When I was in college, I did some reading tutoring at a local elementary school and, at one point, read Diary of a Wimpy Kid with my fifth-grade student. As ashamed as I am to admit it, the Diary of a Wimpy Kid books are hilarious—a lot of the juvenile humor resonates with my inner immature child, I suppose.

Have any books you’ve read caused you to make any life changes or to develop any habits?

It’s not technically a book, but an essay by Peter Singer called “Famine, Affluence, and Morality” lingers in my mind whenever I spend money unnecessarily. Basically, Singer argues that, because each dollar you spend unnecessarily could instead be donated to fight poverty, resulting in, say, a child not going hungry for a month, you’re obligated to donate all of your excess money. I’m not sure what to do with those arguments, but I definitely find them hard to refute. It sure seems like, when faced with the choice of whether to enjoy a milkshake or feed a starving child, you should do the latter. So, hopefully, in the future, I’ll be able to take those arguments to heart a bit more and donate more.

What’s your favorite quote from a book or an author?

To steal from Gandalf—and therefore from Tolkien: “I will not say: do not weep; for not all tears are an evil.”

What are your favorite book adaptations and why?

At the risk of being unoriginal, it’s hard not to pick the three Lord of the Rings movies. I mean, Return of the King alone won 11 Oscars! I love those movies for quite a few reasons. First, I’d say they stay reasonably true to the book. Peter Jackson, the director, didn’t take as many liberties as directors of adaptations are known to do. Second, the movies captured the grandeur of Frodo’s journey so well; the New Zealand landscapes are absolutely striking. Third, and most importantly, the characters were so well done. Seriously, Ian McKellen’s Gandalf is just flawless, and the actors playing Legolas, Gimli, and Aragorn all bring the book’s characters to life.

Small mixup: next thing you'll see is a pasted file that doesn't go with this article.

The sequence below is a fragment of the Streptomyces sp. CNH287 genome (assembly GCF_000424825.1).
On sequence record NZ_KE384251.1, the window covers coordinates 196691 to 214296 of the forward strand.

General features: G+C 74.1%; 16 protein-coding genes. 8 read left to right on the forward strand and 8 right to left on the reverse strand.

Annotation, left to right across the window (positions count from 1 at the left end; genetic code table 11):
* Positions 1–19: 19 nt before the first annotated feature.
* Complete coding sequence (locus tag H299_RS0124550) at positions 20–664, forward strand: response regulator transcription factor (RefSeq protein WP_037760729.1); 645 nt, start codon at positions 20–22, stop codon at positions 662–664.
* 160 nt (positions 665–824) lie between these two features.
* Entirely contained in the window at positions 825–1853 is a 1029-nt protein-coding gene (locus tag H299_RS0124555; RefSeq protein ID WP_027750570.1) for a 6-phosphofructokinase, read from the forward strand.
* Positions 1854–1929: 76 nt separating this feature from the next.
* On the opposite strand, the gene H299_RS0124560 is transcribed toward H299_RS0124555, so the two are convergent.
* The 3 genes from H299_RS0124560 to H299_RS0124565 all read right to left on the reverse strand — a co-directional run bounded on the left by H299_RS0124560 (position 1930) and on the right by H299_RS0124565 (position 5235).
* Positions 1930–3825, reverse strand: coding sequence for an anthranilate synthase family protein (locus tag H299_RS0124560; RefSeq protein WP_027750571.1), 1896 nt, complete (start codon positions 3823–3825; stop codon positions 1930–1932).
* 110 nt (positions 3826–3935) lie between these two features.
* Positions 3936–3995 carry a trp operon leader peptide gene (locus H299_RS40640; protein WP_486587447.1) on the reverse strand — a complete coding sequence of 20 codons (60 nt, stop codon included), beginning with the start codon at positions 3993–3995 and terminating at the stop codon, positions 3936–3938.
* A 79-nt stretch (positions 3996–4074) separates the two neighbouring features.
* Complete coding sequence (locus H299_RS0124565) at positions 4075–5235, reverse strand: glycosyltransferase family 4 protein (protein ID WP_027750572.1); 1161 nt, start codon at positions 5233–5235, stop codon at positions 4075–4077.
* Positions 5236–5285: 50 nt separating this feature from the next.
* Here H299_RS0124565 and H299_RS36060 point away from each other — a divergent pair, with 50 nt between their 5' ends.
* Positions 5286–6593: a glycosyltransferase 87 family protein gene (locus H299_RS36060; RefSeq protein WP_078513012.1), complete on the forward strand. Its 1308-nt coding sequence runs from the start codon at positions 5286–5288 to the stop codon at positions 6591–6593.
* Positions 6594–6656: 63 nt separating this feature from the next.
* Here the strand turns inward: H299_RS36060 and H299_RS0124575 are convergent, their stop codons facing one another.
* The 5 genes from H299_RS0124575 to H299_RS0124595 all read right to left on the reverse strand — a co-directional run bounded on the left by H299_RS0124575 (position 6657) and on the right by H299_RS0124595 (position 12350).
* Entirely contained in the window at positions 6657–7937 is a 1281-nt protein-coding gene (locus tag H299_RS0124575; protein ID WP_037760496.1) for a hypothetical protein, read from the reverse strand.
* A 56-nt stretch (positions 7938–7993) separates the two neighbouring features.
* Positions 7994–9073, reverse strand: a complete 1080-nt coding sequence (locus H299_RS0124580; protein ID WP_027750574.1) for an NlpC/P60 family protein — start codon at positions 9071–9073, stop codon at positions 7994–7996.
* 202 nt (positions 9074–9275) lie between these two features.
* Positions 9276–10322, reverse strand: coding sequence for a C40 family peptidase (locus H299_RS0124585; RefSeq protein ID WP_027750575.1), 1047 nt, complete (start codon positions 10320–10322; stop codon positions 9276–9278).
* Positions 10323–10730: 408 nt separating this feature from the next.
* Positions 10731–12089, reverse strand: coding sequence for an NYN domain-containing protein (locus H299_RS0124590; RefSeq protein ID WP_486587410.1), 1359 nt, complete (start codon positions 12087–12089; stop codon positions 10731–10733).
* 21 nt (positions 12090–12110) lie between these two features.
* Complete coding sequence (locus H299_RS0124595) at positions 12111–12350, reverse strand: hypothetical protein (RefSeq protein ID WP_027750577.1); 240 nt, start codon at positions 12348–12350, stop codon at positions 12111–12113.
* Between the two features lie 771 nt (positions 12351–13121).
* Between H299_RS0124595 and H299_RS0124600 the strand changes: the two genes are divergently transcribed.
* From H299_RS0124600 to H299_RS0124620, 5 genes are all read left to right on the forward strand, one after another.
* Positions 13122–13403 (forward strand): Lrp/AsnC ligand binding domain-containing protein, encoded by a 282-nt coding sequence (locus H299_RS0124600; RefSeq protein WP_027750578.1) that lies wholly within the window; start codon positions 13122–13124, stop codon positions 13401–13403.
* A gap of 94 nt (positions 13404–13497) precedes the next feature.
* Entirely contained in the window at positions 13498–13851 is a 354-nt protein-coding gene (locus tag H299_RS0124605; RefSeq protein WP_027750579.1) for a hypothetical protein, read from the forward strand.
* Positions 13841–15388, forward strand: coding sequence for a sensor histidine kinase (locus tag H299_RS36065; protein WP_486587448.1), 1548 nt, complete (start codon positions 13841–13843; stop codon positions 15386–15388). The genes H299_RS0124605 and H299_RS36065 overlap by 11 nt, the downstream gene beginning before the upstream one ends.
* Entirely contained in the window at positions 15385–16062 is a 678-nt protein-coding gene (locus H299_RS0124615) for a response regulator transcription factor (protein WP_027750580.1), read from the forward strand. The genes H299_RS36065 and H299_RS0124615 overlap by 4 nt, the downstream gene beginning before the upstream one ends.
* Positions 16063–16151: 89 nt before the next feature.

Are there any books you had to read for Shortform that you thought you wouldn’t like and ended up loving?

I just read False Alarm, which is a book on climate change. I came in with low expectations. Partially because I expected it to be a pseudoscientific dismissal of climate change and partially because—as someone who prefers the humanities—I thought a science book would be boring. But, I actually found it really interesting. Lomborg—the author—is a really excellent writer, which kept me engaged, and he also thoroughly cites all of the studies that he uses to support his arguments. Plus, in doing the research and fact-checking, I learned a lot about climate change that I was totally unfamiliar with before.

Conner’s Favorite Reading

  • Pride and Prejudice by Jane Austen
  • The Lord of the Rings by J. R. R. Tolkien
  • The Brothers Karamazov by Fyodor Dostoevsky

About the Series

At Shortform, we want to give our employees names and faces so you can get to know the people who make the magic happen. That’s why we’re doing the Shortform Reads series, where we interview our employees and share their thoughts and opinions. You can check out more employee interviews here.

Shortform Reads: Finding Elements of Reality in Fiction & Fantasy

Elizabeth Whitworth

Elizabeth has a lifelong love of books. She devours nonfiction, especially in the areas of history, theology, and philosophy. A switch to audiobooks has kindled her enjoyment of well-narrated fiction, particularly Victorian and early 20th-century works. She appreciates idea-driven books—and a classic murder mystery now and then. Elizabeth has a blog and is writing a book about the beginning and the end of suffering.